Abraham and Sarah Block visiting Nairobi for a shopping expedition by mule cart 1908.

The great grandfather of Kenyan Olympic swimmers David and Jason Dunford arrived in swampy Nairobi as a 20-year-old with nothing more than “two Basuto ponies, sacks of potatoes, linseed, peas, beans, a gold watch, a change of clothes and 20 pounds.”

That was in 1903, the year world famous anthropologist, Louis Leakey, was born in Kabete.
Abraham Block, left Lithuania via England to South Africa, before setting his sure feet in Kenya on info that the Rift Valley was earmarked for Jewish settlement, Errol Trzebinski informs us in her 1988 book, The Kenyan Pioneers.

Twenty four years as a farmer, butcher, cattle transporter, land broker, furniture dealer and milk supplier, saw the man who survived on beans and potatoes, amass wealth to dizzying heights. He was then operating from his 640-acre farm in Kiambu, where his third lover, Sarah, bore him four kids, disapproving in-laws notwithstanding.

But it was venturing into the hospitality industry that secured Block immortality, through the Block Hotels dynasty, including Block Estates.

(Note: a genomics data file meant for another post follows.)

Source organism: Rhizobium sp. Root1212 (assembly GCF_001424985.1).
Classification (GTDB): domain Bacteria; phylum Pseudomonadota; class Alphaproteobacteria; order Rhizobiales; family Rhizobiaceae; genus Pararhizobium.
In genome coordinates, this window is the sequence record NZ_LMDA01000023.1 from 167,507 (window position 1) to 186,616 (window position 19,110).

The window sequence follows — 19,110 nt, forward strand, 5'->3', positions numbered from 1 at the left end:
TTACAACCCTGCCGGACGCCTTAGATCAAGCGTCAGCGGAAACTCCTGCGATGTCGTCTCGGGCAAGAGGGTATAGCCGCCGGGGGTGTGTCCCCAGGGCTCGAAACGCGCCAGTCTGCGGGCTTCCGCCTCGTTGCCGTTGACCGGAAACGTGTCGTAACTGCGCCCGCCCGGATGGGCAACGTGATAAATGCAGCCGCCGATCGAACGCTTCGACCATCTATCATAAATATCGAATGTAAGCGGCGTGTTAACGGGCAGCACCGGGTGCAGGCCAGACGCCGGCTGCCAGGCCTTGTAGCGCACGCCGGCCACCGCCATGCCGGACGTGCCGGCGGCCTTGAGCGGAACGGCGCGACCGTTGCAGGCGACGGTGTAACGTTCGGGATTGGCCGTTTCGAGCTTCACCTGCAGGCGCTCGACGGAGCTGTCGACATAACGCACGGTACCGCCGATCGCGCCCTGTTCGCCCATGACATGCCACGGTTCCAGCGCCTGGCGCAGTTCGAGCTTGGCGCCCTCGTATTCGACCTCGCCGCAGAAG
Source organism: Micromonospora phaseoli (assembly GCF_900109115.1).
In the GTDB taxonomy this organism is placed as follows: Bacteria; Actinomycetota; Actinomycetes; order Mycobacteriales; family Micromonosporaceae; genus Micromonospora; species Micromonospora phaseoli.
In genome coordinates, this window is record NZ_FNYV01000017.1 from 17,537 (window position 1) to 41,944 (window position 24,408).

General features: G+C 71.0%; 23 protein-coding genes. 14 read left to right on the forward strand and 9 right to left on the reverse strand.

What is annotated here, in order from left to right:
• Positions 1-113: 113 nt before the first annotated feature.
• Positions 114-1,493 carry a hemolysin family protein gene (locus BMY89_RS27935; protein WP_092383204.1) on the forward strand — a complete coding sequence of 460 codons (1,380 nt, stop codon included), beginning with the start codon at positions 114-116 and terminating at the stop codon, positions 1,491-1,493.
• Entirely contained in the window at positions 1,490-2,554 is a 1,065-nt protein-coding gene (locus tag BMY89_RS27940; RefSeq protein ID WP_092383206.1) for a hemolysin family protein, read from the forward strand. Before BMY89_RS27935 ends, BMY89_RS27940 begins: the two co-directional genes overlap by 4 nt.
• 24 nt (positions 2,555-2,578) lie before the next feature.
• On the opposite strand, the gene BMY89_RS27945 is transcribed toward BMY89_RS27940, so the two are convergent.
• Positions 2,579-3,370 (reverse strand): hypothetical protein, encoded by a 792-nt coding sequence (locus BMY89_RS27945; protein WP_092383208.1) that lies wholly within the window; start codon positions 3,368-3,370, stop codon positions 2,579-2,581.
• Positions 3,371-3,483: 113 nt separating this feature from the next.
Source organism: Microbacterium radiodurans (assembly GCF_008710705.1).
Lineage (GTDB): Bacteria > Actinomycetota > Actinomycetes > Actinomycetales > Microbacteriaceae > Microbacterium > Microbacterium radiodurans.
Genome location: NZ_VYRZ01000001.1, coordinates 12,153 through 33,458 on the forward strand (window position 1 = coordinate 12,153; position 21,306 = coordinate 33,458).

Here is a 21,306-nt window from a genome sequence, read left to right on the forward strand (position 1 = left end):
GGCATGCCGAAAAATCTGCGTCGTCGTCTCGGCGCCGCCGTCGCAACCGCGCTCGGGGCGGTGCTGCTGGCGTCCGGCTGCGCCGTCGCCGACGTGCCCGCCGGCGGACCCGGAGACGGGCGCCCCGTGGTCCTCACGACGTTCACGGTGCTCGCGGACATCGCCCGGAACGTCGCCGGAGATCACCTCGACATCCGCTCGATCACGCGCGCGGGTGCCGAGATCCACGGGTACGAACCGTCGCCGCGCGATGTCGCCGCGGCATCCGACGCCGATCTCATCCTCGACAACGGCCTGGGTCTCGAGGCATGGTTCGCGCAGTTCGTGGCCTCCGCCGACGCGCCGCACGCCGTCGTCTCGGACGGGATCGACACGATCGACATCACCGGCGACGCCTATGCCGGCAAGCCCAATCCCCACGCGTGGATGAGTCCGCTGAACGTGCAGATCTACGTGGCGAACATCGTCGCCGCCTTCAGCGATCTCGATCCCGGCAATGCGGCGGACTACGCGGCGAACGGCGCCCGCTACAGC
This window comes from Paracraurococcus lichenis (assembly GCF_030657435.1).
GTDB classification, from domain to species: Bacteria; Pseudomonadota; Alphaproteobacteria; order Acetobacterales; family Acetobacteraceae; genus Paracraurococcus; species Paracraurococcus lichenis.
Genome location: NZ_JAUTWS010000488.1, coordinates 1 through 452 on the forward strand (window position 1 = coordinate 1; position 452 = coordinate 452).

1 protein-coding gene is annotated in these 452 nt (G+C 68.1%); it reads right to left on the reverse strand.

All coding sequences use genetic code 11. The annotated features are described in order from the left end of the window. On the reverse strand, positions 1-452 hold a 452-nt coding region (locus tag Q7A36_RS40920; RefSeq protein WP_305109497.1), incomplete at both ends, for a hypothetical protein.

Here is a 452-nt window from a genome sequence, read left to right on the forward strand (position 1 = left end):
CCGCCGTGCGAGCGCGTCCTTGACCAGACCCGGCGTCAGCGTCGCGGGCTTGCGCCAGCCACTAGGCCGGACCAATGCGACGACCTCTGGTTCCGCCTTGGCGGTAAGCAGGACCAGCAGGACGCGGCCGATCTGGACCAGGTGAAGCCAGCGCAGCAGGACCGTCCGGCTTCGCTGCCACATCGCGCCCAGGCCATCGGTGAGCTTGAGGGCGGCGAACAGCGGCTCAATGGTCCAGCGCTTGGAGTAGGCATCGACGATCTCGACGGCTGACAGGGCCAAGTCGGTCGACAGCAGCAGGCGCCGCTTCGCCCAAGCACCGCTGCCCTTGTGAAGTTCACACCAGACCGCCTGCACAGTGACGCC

In 1927, Block acquired The Norfolk Hotel (now owned by Saudi Prince Al-Waheed bin Talal’s Fairmont Hotels) from Lord Delamere in exchange for a plot along present day Kenyatta Avenue.

That entrepreneurial move was the foundation for Block Hotels that included at some point; New Stanley Hotel (where he supplied mattresses before owner Mayence Tate sold it to him in 1947), The Outspan, Oceanic, Landmark, Keekorok Lodge, Naivasha Country Club and the famous Treetops Hotel, where a young English woman learnt she was to become the queen of England in 1952. Add too Samburu Lodge, Lake Baringo Club, Ol Tukai Lodge, Nyali Beach Hotel and Mt Kenya Safari Club to the group of hotels.

Block’s children, Rita, Jack, Tubby and Ruth, expanded the empire to include East African Industries (today Unilever), Farmer’s Choice, Business Machines and Afro-Swiss Engineering. However the scope of the holding has since changed.

Naivasha Country and Lake Baringo clubs were transferred to Kenya Hotel Group, while New Stanley was acquired in 1978 by the Sarova Group, owned by families of the late ‘Chani’ Vohra and former Kirinyaga MP, John Ngata Kariuki, brother to the late spy chief James Kanyotu.

Block died in April 18, 1965. His wife Sarah lived on until 1980.

Block’s grandchildren did not disappoint: Jeremy Block, author of Kahawa: Kenya’s Black Gold; The Story of Kenya Coffee, owns Dorman’s Coffee, while Geraldine Dunford, mother to the aforementioned Olympians, helps hubby Martin run the Tamarind Group that includes the flagship Carnivore.